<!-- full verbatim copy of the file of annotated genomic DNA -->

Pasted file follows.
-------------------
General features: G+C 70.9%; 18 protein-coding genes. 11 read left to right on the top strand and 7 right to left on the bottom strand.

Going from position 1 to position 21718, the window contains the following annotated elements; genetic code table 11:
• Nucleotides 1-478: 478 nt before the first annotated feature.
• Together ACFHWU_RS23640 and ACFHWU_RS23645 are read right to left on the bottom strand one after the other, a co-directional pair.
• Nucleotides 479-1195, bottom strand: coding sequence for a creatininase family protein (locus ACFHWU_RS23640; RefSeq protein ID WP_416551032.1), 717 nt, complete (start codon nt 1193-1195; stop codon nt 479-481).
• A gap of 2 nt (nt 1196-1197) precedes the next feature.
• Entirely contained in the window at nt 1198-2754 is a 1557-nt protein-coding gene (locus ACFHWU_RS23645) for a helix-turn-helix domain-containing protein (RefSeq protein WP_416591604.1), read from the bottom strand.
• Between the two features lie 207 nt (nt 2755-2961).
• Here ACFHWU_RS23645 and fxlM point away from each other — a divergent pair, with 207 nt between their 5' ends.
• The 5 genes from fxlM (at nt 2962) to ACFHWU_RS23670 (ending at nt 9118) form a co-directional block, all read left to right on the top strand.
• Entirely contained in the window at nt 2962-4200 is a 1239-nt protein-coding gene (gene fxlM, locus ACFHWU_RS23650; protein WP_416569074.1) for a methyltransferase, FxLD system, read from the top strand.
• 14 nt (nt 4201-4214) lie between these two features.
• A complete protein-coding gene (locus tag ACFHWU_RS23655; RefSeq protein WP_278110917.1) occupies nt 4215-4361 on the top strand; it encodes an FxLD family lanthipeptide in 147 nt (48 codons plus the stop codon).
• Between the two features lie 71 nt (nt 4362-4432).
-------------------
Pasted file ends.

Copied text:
General features: G+C 70.9%; 18 protein-coding genes. 11 read left to right on the top strand and 7 right to left on the bottom strand.

Going from position 1 to position 21718, the window contains the following annotated elements; genetic code table 11:
• Nucleotides 1-478: 478 nt before the first annotated feature.
• Together ACFHWU_RS23640 and ACFHWU_RS23645 are read right to left on the bottom strand one after the other, a co-directional pair.
• Nucleotides 479-1195, bottom strand: coding sequence for a creatininase family protein (locus ACFHWU_RS23640; RefSeq protein ID WP_416551032.1), 717 nt, complete (start codon nt 1193-1195; stop codon nt 479-481).
• A gap of 2 nt (nt 1196-1197) precedes the next feature.
• Entirely contained in the window at nt 1198-2754 is a 1557-nt protein-coding gene (locus ACFHWU_RS23645) for a helix-turn-helix domain-containing protein (RefSeq protein WP_416591604.1), read from the bottom strand.
• Between the two features lie 207 nt (nt 2755-2961).
• Here ACFHWU_RS23645 and fxlM point away from each other — a divergent pair, with 207 nt between their 5' ends.
• The 5 genes from fxlM (at nt 2962) to ACFHWU_RS23670 (ending at nt 9118) form a co-directional block, all read left to right on the top strand.
• Entirely contained in the window at nt 2962-4200 is a 1239-nt protein-coding gene (gene fxlM, locus ACFHWU_RS23650; protein WP_416569074.1) for a methyltransferase, FxLD system, read from the top strand.
• 14 nt (nt 4201-4214) lie between these two features.
• A complete protein-coding gene (locus tag ACFHWU_RS23655; RefSeq protein WP_278110917.1) occupies nt 4215-4361 on the top strand; it encodes an FxLD family lanthipeptide in 147 nt (48 codons plus the stop codon).
• Between the two features lie 71 nt (nt 4362-4432).